Any non-linear load (such as a computer, a microwave oven, some refrigerators and electric stoves, or a variable frequency drive) will generate harmonics to some extent. Motors and generators themselves - because of inherent dissymmetries in the manufacture - can create some as well. The variable frequency drives that are referred to as "active front end" topologies are probably the worst, since their whole approach is to introduce specific harmonic content to counteract harmonics already present on the system. However, they do not compensate for the high frequency switching effects of their own "guts", which leaves some fairly significant high-frequency distortion on the distribution system.
This distortion will ultimately result in higher thermal stress on all the connected system components (transformers, motors, VFDs, generators, relays, UPSs, etc). It may also show up as frequent cycling and/or premature failure of UPS units which are trying to "clean up" the waveforms.
The harmonics that will be present for a given type of nonlinear load are directly related to the method of switching. Most often, the highest energy harmonic (created by a single device) will be at +/- 1 from the basic "pulse" count - or multiple of pulse count - of the device. Thus a 6-pulse drive generates 5th and 7th harmonics ... but also at higher multiples of the switching frequency (i.e. 11th, 13th, 17th, 19th, 23rd, 25th, and so on). For a "smoother" (i.e. higher pulse count) drive, everything occurs at still higher frequencies. A 24 pulse drive will generate the most energy in the 23rd and 25th harmonics, with higher multiples such as 47th and 49th ... but may also generate some in 5th and 7th. (See also What is pulse number in drives?)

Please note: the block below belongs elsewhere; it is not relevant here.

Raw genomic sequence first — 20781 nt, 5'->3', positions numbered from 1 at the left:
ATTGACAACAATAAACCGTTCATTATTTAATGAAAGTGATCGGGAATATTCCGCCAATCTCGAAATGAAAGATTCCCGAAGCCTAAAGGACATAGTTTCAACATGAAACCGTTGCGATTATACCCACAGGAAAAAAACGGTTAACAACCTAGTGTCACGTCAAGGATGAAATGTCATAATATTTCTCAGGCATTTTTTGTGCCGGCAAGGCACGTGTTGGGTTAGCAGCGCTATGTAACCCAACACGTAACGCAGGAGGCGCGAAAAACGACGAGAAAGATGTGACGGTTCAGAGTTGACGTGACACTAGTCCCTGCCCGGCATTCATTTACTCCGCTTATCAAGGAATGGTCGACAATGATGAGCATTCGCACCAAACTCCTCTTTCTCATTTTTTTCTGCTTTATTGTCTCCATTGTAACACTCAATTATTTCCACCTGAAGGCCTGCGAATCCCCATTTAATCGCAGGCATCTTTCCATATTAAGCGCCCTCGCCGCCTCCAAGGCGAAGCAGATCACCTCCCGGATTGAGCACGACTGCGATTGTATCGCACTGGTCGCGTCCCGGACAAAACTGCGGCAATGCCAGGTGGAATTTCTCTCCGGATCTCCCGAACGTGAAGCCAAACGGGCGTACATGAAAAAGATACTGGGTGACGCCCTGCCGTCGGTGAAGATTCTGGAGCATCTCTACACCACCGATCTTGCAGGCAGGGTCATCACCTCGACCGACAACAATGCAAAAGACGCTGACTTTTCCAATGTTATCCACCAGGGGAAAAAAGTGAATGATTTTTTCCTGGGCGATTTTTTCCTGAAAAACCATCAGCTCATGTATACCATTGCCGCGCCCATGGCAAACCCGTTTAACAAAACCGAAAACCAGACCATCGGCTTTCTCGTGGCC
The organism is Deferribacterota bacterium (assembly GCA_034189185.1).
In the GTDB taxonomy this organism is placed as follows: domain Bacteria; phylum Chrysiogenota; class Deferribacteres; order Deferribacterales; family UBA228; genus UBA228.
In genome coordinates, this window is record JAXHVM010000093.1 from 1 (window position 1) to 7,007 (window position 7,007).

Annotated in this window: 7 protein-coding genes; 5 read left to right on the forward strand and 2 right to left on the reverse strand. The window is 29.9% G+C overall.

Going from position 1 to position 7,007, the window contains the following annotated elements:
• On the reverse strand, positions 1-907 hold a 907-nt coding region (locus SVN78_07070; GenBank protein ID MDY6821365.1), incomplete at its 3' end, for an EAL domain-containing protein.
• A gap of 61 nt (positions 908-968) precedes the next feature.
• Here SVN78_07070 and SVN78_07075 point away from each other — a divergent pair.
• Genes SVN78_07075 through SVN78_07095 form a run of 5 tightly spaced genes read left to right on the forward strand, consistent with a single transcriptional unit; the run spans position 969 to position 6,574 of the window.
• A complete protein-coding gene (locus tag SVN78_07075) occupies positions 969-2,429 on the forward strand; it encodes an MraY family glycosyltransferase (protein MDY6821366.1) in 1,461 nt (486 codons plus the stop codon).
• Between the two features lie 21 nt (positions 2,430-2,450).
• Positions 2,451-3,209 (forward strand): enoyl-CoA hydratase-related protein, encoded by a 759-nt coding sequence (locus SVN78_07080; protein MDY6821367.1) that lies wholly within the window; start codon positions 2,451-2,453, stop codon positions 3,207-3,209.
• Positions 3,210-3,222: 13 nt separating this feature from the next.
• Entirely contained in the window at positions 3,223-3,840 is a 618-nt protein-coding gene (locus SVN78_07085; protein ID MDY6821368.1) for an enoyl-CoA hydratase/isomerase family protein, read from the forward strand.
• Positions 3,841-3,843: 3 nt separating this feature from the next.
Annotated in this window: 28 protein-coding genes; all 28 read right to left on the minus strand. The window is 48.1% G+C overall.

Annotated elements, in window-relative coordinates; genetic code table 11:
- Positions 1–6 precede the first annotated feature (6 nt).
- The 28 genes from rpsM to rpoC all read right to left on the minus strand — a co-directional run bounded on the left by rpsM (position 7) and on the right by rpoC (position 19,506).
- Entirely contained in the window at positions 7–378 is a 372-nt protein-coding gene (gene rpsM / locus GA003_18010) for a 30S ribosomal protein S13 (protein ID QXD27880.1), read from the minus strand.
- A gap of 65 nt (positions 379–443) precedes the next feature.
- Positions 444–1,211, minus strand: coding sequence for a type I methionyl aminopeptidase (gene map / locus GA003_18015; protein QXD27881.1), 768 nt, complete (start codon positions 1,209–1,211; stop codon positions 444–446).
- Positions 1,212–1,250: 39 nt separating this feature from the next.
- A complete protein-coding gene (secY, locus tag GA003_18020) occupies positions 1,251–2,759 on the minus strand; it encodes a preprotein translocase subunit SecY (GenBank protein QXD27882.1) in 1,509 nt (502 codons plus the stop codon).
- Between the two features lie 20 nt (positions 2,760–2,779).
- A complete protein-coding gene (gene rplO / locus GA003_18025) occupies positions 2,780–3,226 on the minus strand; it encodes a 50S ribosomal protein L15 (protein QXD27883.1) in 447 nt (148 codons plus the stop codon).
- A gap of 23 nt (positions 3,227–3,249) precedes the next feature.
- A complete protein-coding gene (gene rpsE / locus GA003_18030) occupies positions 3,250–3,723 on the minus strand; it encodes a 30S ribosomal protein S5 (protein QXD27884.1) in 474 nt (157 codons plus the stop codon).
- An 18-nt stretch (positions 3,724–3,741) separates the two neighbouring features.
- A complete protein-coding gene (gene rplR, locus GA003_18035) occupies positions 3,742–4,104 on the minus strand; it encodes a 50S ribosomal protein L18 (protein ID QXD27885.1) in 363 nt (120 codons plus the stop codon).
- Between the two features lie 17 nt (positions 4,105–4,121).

To test the system, a power quality analyzer will help. This measures line voltages and currents (at the same time), and therefore obtains the correct relationship between waveforms. If the observed signal is not a "pure" sine wave, there is some distortion present ... and therefore some harmonic content. Good analyzers will also be able to generate a "bar chart" type of harmonic plot, which some people find easier to understand.
Talk to the local power quality guys in your area: sometimes checking the system is easy, and other times it takes an expert. This is particularly true for cases where corrective action may be necessary. System impedances can act to dampen or amplify the harmonic content; if the amplitudes get high enough, the connected devices will simply fail.